An Introduction to Laboratory Regulations – Part III (Accreditation)

So far we have reviewed the different federal regulatory agencies responsible for establishing laboratory testing guidelines, a brief overview of the different roles each department plays, as well as a discussion on testing complexity. In today’s post we’ll cover the optional accreditations available to labs, and how accreditation differs from certification.

In the simplest of terms, certification is a mandatory requirement, whereas accreditation is optional. Certification is required in order for laboratories to receive payments from Medicare or Medicaid. Laboratories must meet the minimum requirements set forth by CLIA to earn and maintain their certification status.

Accreditation is an extra additional step that laboratories can take to set themselves apart from neighboring labs by holding themselves to a higher standard. Accredited laboratories must still adhere to the minimum CLIA requirements, but there are additional rules and requirements to be satisfied depending upon the different accreditation agencies.

More rules and paperwork, why would anyone volunteer to take that on? Depending on the size, complexity, and client population that your lab serves, the benefits to obtaining accreditation can greatly outweigh the challenges of maintaining that accreditation status.

One of the requirements to maintaining your CLIA certification is routine inspections to confirm compliance with the rules. Accreditation agencies require inspections as well, but thankfully in most cases your CLIA inspection can be satisfied by your accrediting agency; meaning your lab will receive a single inspection to satisfy both groups. Results will vary for each lab, but generally speaking the accreditation inspections are perceived to be easier to get through than those conducted by the federal inspectors. For example, agencies like The CAP and COLA tend to be more focused on sharing of ideas and good laboratory practices, rather than coming in as the “lab police” and looking only for problems. The explanation of their regulatory requirements tends to be more user friendly and easier to interpret as well, rather than the formal CLIA laws which are legal documents and read as such.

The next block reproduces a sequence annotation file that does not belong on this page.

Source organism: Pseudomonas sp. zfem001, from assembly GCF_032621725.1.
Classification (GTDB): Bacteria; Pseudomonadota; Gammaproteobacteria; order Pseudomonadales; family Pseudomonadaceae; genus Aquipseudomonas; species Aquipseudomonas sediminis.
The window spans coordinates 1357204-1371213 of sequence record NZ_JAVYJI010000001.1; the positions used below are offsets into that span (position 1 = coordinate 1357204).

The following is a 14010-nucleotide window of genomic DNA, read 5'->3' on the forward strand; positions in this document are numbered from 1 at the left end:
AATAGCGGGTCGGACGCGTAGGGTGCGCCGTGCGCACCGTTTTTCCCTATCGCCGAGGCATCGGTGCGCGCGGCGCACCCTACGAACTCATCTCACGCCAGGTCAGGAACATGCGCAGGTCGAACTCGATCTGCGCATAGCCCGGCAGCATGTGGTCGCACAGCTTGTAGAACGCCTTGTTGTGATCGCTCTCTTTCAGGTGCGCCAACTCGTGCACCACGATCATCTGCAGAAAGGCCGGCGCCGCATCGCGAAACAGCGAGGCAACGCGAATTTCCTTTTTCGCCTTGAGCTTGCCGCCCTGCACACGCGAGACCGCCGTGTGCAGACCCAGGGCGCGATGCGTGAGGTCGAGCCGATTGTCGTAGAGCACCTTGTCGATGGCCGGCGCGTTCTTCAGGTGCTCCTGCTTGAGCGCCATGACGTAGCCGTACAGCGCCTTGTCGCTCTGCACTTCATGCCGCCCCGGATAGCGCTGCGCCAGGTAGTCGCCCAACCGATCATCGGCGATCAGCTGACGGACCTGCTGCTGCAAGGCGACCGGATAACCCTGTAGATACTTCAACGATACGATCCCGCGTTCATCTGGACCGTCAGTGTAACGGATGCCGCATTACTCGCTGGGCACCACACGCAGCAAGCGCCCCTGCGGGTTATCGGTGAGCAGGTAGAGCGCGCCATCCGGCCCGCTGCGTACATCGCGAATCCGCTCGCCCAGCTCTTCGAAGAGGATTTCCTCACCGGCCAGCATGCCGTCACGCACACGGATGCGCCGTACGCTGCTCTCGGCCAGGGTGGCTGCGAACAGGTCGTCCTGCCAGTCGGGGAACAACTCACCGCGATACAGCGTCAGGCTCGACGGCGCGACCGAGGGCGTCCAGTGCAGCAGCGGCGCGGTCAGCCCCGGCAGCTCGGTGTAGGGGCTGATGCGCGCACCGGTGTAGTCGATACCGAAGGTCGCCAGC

Recognition by an accrediting agency confirms that the laboratory is qualified and competent to perform testing for which it has received the accreditation for. This stamp of approval can help patients and clients feel comfortable in choosing your laboratory for their testing needs. For laboratories that perform testing as part of clinical trial evaluations, this can help reduce the number of requested on-site audits by the client themselves, as the client may choose to rely on the third-party accreditation assessment due to their high standards. It may also help encourage new clients to choose you for their testing needs, as the accreditation confirms your commitment to higher quality standards.

Another possible benefit of having accreditation status is the impact on your laboratory staff. Continually striving to raise the bar on your standards and going above the bare minimum instills a sense of professionalism in your employees. By continually reviewing the regulations and preparing for or responding to inspections, staff are more likely to be committed to complying with your organization’s quality management system and standards of performance. Staff who are familiar with the requirements and the reasoning behind why a certain task is performed or documented, are more likely to comply with those policies and procedures.

There are currently 7 CLIA approved accreditation agencies: https://www.cms.gov/Regulations-and-Guidance/Legislation/CLIA/Downloads/AOList.pdf. Some agencies are focused on a specific discipline, such as AABB for transfusion medicine, and others are more encompassing for all of the laboratory departments.  Organizations looking to become accredited should research each option in order to determine which ones would be best to meet their specific needs. It is also common for labs to maintain more than one accreditation at a time, for example AABB and CAP. As always, the regulatory agency with the most stringent rules would be the ones the lab is expected to adhere to. In cases of joint accreditation, multiple inspectors may be needed to complete the biennial inspection; however the agencies will try to coordinate efforts and work together so that the inspections occur simultaneously. Sticking with our AABB & CAP example, CAP will work with AABB to locate an AABB approved inspector for the transfusion medicine checklist, while the remainder of the CAP inspection will be carried out by CAP inspectors. The AABB inspector would then inspect the transfusion medicine department for compliance with both CAP and AABB requirements at the same time.

The accreditation process may be challenging, but once you have obtained that esteemed status, the opportunities for continual education and improvement of your laboratory will be endless.


-Kyle Nevins, MS, MLS(ASCP)CM is one of ASCP’s 2018 Top 5 in the 40 Under Forty recognition program. She has worked in the medical laboratory profession for over 18 years. In her current position, she transitions between performing laboratory audits across the entire Northwell Health System on Long Island, NY, consulting for at-risk laboratories outside of Northwell Health, bringing laboratories up to regulatory standards, and acting as supervisor and mentor in labs with management gaps.

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